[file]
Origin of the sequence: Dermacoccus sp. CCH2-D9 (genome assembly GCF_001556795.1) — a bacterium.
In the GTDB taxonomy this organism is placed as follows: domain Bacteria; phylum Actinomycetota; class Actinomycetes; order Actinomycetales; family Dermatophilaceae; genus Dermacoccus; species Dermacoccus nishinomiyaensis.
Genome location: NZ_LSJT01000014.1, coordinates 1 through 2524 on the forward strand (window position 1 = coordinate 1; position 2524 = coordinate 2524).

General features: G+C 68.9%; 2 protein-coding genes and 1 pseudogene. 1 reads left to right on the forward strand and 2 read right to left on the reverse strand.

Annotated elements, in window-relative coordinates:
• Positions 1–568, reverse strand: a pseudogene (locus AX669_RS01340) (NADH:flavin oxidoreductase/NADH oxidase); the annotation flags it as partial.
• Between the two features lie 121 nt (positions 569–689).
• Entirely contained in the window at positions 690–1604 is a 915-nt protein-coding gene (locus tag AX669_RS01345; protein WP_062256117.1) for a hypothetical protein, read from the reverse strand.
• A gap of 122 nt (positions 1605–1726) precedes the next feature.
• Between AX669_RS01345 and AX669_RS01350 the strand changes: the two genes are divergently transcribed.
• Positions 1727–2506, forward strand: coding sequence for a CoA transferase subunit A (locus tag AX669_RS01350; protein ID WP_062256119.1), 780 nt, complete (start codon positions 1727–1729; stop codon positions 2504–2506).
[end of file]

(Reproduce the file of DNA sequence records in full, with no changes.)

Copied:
Origin of the sequence: Dermacoccus sp. CCH2-D9 (genome assembly GCF_001556795.1) — a bacterium.
In the GTDB taxonomy this organism is placed as follows: domain Bacteria; phylum Actinomycetota; class Actinomycetes; order Actinomycetales; family Dermatophilaceae; genus Dermacoccus; species Dermacoccus nishinomiyaensis.
Genome location: NZ_LSJT01000014.1, coordinates 1 through 2524 on the forward strand (window position 1 = coordinate 1; position 2524 = coordinate 2524).

General features: G+C 68.9%; 2 protein-coding genes and 1 pseudogene. 1 reads left to right on the forward strand and 2 read right to left on the reverse strand.

Annotated elements, in window-relative coordinates:
• Positions 1–568, reverse strand: a pseudogene (locus AX669_RS01340) (NADH:flavin oxidoreductase/NADH oxidase); the annotation flags it as partial.
• Between the two features lie 121 nt (positions 569–689).
• Entirely contained in the window at positions 690–1604 is a 915-nt protein-coding gene (locus tag AX669_RS01345; protein WP_062256117.1) for a hypothetical protein, read from the reverse strand.
• A gap of 122 nt (positions 1605–1726) precedes the next feature.
• Between AX669_RS01345 and AX669_RS01350 the strand changes: the two genes are divergently transcribed.
• Positions 1727–2506, forward strand: coding sequence for a CoA transferase subunit A (locus tag AX669_RS01350; protein ID WP_062256119.1), 780 nt, complete (start codon positions 1727–1729; stop codon positions 2504–2506).